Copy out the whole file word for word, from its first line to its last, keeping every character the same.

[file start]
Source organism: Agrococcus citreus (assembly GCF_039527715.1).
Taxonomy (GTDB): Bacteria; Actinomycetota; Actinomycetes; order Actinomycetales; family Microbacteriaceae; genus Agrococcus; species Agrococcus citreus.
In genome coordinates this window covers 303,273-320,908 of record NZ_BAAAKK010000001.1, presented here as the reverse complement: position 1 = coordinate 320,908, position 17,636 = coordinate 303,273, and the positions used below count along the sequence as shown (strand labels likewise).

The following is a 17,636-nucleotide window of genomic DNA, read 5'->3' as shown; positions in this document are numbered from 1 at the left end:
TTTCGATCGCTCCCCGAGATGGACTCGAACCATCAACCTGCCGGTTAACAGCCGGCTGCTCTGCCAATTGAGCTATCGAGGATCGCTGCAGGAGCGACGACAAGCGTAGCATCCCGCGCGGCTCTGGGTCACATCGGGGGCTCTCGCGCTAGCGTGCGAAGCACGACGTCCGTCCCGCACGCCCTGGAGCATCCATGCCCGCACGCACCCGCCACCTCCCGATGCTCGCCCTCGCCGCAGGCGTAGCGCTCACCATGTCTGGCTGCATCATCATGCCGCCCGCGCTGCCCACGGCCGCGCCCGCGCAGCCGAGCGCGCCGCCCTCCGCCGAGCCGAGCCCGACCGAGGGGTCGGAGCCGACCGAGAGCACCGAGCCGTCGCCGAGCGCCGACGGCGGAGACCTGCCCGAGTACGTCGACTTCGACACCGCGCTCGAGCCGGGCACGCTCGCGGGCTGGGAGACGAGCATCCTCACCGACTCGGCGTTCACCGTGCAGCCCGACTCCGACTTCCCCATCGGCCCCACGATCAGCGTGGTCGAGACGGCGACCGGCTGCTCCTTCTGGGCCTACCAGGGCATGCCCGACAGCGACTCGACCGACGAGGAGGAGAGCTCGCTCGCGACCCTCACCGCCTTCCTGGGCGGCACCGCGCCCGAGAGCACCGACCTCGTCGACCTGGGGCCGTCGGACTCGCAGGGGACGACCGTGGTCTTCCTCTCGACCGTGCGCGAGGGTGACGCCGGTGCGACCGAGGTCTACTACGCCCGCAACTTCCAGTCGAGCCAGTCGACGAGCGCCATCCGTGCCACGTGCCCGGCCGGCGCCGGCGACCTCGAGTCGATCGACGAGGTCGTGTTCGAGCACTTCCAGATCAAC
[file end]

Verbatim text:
Source organism: Agrococcus citreus (assembly GCF_039527715.1).
Taxonomy (GTDB): Bacteria; Actinomycetota; Actinomycetes; order Actinomycetales; family Microbacteriaceae; genus Agrococcus; species Agrococcus citreus.
In genome coordinates this window covers 303,273-320,908 of record NZ_BAAAKK010000001.1, presented here as the reverse complement: position 1 = coordinate 320,908, position 17,636 = coordinate 303,273, and the positions used below count along the sequence as shown (strand labels likewise).

The following is a 17,636-nucleotide window of genomic DNA, read 5'->3' as shown; positions in this document are numbered from 1 at the left end:
TTTCGATCGCTCCCCGAGATGGACTCGAACCATCAACCTGCCGGTTAACAGCCGGCTGCTCTGCCAATTGAGCTATCGAGGATCGCTGCAGGAGCGACGACAAGCGTAGCATCCCGCGCGGCTCTGGGTCACATCGGGGGCTCTCGCGCTAGCGTGCGAAGCACGACGTCCGTCCCGCACGCCCTGGAGCATCCATGCCCGCACGCACCCGCCACCTCCCGATGCTCGCCCTCGCCGCAGGCGTAGCGCTCACCATGTCTGGCTGCATCATCATGCCGCCCGCGCTGCCCACGGCCGCGCCCGCGCAGCCGAGCGCGCCGCCCTCCGCCGAGCCGAGCCCGACCGAGGGGTCGGAGCCGACCGAGAGCACCGAGCCGTCGCCGAGCGCCGACGGCGGAGACCTGCCCGAGTACGTCGACTTCGACACCGCGCTCGAGCCGGGCACGCTCGCGGGCTGGGAGACGAGCATCCTCACCGACTCGGCGTTCACCGTGCAGCCCGACTCCGACTTCCCCATCGGCCCCACGATCAGCGTGGTCGAGACGGCGACCGGCTGCTCCTTCTGGGCCTACCAGGGCATGCCCGACAGCGACTCGACCGACGAGGAGGAGAGCTCGCTCGCGACCCTCACCGCCTTCCTGGGCGGCACCGCGCCCGAGAGCACCGACCTCGTCGACCTGGGGCCGTCGGACTCGCAGGGGACGACCGTGGTCTTCCTCTCGACCGTGCGCGAGGGTGACGCCGGTGCGACCGAGGTCTACTACGCCCGCAACTTCCAGTCGAGCCAGTCGACGAGCGCCATCCGTGCCACGTGCCCGGCCGGCGCCGGCGACCTCGAGTCGATCGACGAGGTCGTGTTCGAGCACTTCCAGATCAAC